Savings: what are the most profitable investments?

According to a study recently published by Le Cercle de l'Epargne, the French consider rental investment to be the most profitable investment, ahead of equities and life insurance euro funds. Next come Livret A passbook savings accounts, which now offer an interest rate of 0.5%, and bitcoin, which is particularly attractive to young people.

Rental investment, the solution of choice

With a rate of 0.5%, the Livret A offers a negative real return of -1.5%, with inflation at around 2%. The same reasoning applies to life insurance euro funds, which offer an average return net of social security contributions and payment charges of 1%.

To beat inflation, savers can invest directly in real estate. This means selecting the right geographic zone, and not just relying on posted yields. Intramuros, Paris still has arrondissements, such as the 19th arrondissement, that offer net yields of up to 4%. But investors are now turning their attention to the rapidly expanding towns and cities of the Petite Couronne. These will benefit from the Grand Paris Express network and offer excellent opportunities, with formidable prices per square meter.

Among provincial cities, Nantes, Grenoble, Villeurbanne, Nancy and Bayonne are particularly attractive, with prices per square meter ranging from 2,000 to 6,000 euros, neighborhoods undergoing major transformation and net yields of 4% or more, providing good rental income.

Equities, a profitable long-term investment

Equities are associated with high volatility, but are among the most profitable investments over the long term. The Pacte Act recently capped fees on the PEA ( share savings plan ) and made its operation more flexible.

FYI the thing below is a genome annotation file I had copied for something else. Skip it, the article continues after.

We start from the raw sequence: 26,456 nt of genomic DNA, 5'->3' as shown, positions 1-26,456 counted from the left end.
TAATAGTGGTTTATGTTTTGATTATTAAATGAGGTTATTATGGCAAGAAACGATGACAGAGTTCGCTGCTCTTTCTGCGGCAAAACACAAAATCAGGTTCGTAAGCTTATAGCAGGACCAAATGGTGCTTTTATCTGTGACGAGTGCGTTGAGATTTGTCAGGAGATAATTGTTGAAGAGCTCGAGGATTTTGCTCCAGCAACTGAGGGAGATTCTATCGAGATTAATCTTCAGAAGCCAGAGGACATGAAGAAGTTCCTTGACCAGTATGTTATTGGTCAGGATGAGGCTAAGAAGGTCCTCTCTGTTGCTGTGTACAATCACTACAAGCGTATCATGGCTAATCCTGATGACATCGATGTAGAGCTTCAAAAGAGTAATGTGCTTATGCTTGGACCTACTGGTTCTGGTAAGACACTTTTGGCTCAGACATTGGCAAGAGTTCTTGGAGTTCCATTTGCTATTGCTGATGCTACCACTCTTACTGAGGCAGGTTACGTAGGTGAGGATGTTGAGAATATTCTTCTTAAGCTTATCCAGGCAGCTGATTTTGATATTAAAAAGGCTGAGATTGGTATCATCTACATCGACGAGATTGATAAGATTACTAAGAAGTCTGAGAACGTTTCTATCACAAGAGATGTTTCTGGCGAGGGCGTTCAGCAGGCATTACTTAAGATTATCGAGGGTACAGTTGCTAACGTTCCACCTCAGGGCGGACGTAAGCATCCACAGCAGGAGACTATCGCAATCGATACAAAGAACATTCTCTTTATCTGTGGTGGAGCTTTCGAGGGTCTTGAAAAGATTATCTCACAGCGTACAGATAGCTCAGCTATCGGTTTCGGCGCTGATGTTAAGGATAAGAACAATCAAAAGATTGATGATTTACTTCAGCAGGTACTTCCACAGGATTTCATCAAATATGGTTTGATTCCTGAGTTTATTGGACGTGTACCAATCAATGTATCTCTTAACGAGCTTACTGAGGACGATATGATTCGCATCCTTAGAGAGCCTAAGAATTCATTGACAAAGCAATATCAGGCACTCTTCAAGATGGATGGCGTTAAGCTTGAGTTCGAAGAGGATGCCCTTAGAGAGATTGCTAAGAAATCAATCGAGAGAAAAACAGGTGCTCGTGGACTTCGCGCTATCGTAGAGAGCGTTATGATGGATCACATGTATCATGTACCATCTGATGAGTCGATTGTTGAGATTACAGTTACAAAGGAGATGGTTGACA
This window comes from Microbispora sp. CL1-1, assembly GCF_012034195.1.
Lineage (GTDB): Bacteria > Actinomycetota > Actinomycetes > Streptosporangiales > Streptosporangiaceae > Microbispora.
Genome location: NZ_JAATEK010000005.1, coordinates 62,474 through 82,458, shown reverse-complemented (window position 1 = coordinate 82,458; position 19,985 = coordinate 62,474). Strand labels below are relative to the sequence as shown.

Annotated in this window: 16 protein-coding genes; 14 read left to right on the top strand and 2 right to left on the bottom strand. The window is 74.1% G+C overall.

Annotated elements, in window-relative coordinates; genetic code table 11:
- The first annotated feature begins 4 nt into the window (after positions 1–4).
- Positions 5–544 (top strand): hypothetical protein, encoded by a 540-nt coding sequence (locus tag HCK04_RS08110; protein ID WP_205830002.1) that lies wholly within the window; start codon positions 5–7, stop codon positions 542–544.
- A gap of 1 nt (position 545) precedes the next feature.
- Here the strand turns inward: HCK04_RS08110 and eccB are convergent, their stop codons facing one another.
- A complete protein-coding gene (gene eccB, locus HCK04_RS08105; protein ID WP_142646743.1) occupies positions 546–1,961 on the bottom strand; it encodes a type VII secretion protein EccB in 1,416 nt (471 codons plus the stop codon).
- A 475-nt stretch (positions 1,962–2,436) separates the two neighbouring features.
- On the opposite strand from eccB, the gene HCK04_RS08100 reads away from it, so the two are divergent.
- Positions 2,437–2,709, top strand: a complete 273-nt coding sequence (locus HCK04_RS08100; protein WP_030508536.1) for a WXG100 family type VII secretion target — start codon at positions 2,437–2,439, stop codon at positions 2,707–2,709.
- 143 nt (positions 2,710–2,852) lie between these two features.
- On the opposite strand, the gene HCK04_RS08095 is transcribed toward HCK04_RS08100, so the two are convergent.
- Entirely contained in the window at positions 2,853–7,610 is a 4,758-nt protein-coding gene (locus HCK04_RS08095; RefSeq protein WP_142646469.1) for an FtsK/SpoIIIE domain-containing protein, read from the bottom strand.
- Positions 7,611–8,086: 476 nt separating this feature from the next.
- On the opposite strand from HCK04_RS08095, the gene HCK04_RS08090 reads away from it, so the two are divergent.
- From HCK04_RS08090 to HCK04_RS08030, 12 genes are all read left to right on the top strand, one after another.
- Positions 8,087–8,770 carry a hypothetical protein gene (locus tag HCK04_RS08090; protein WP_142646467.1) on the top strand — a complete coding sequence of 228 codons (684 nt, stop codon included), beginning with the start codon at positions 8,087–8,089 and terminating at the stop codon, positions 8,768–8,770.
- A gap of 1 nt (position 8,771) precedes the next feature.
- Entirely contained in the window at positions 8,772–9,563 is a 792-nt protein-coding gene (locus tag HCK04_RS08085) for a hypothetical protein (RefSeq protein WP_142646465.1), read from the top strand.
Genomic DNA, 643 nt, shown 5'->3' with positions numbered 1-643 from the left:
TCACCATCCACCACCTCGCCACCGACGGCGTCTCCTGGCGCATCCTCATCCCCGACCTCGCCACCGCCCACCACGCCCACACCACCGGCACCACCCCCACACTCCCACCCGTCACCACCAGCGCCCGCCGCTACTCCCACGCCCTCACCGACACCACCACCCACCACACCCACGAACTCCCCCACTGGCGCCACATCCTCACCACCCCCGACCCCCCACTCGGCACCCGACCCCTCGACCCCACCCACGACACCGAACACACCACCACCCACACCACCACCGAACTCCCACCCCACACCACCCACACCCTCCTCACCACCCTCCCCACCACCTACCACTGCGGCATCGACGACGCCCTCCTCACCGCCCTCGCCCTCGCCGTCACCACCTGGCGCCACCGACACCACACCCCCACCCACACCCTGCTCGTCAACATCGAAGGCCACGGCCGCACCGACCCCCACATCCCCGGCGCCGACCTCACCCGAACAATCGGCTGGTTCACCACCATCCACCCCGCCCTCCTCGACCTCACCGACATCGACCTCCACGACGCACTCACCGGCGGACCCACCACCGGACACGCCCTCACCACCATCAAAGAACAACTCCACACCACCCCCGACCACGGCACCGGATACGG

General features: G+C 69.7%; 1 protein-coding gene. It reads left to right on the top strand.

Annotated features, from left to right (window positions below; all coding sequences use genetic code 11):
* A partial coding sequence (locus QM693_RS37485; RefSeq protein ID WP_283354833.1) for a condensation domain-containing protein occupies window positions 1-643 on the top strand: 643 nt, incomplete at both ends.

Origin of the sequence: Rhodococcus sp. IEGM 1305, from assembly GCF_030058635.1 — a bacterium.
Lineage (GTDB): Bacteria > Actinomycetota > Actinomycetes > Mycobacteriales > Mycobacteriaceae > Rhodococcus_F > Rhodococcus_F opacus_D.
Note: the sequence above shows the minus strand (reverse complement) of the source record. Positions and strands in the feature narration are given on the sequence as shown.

This product allows you to acquire a portfolio of shares in European companies, while benefiting from tax exemptions under certain conditions. The maximum contribution is set at 150,000 euros for a classic PEA, and 250,000 euros for a PEA-PME.

Despite the improvements introduced by the Pacte Act, the PEA offers a more restricted financial palette than life insurance. It is primarily aimed at investors who are sensitive to supporting the real economy and can bear significant risk-taking.

Life insurance, a favorable tax framework

Although euro-denominatedlife insurance has lost some of its appeal in recent years, that doesn't mean we should abandon this investment. In fact, life insurance offers many advantages. It allows you to build up capital over the long term, as well as supplementing your income. What's more, it's an excellent way of passing on assets, thanks to its tax advantages and the freedom to choose beneficiaries.

Nevertheless, the fall in interest rates makes it essential to adjust the policy's euro component downwards. Depending on the desired investment horizon, it may be wise to increase the unit-linked portion, invest in different markets or opt for controlled management.